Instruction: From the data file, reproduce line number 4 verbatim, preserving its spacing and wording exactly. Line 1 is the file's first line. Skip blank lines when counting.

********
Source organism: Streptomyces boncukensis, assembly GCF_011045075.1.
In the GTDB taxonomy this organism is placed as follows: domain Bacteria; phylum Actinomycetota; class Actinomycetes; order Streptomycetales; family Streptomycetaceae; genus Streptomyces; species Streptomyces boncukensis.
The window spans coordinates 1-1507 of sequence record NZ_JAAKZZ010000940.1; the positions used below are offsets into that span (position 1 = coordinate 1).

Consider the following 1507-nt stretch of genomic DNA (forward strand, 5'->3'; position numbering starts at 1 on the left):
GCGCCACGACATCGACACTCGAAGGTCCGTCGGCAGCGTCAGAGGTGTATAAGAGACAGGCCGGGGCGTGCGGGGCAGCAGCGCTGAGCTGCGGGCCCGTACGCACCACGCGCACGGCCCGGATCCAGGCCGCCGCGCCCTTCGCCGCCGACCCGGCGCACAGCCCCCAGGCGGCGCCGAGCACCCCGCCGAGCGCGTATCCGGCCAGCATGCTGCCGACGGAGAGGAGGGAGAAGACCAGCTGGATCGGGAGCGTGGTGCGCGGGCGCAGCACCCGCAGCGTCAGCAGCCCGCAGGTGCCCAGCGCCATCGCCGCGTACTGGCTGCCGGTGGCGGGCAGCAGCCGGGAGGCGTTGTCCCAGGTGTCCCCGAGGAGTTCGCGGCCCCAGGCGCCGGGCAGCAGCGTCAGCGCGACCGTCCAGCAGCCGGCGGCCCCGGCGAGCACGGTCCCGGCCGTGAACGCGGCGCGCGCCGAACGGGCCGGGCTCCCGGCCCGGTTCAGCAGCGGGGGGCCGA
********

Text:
Consider the following 1507-nt stretch of genomic DNA (forward strand, 5'->3'; position numbering starts at 1 on the left):